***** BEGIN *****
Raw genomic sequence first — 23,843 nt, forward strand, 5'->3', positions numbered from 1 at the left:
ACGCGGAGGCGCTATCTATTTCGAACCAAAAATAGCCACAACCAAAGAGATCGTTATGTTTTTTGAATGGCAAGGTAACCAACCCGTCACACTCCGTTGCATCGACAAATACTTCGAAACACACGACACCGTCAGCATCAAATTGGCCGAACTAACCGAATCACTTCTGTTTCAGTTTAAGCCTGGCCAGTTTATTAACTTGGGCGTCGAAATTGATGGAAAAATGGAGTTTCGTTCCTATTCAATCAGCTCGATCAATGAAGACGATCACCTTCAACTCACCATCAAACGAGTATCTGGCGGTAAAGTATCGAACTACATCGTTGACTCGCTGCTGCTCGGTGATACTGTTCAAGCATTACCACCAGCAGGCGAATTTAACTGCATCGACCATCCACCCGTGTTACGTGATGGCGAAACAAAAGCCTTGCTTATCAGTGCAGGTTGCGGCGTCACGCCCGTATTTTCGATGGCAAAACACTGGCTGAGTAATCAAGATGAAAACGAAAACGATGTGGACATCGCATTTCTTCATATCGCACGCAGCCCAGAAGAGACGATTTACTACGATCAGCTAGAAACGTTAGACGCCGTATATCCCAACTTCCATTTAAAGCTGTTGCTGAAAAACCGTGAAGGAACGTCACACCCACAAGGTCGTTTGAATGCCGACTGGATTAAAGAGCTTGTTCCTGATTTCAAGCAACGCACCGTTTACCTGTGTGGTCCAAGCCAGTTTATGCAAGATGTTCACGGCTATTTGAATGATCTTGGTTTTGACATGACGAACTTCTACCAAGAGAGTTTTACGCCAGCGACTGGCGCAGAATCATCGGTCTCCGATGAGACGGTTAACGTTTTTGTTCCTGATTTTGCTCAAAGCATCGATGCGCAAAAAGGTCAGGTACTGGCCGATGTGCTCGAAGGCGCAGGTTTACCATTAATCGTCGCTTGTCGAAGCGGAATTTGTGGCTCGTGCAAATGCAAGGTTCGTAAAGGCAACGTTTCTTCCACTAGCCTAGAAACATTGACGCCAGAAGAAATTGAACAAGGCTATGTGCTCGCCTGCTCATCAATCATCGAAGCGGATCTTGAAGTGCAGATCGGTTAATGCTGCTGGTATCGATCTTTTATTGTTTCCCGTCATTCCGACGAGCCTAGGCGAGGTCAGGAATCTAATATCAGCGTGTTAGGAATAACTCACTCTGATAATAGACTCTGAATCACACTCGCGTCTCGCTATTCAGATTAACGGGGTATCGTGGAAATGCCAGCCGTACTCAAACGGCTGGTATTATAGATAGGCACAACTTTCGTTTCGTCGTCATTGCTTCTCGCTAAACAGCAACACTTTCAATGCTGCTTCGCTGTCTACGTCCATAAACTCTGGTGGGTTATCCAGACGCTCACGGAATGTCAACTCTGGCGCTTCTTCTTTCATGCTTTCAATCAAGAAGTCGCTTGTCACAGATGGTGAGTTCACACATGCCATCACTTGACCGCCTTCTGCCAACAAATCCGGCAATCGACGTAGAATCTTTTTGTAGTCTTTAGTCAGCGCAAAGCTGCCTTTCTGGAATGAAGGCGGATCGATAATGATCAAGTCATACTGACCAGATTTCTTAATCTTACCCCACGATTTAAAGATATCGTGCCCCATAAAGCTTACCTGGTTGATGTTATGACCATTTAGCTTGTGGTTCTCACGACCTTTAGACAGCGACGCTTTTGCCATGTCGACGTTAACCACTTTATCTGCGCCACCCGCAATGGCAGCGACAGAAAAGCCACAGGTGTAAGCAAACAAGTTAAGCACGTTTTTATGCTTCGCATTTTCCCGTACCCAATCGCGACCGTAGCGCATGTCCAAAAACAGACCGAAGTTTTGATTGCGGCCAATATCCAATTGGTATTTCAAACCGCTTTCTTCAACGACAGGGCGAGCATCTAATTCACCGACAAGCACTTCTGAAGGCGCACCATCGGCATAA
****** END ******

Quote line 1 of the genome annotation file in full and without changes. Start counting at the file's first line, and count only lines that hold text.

Raw genomic sequence first — 23,843 nt, forward strand, 5'->3', positions numbered from 1 at the left: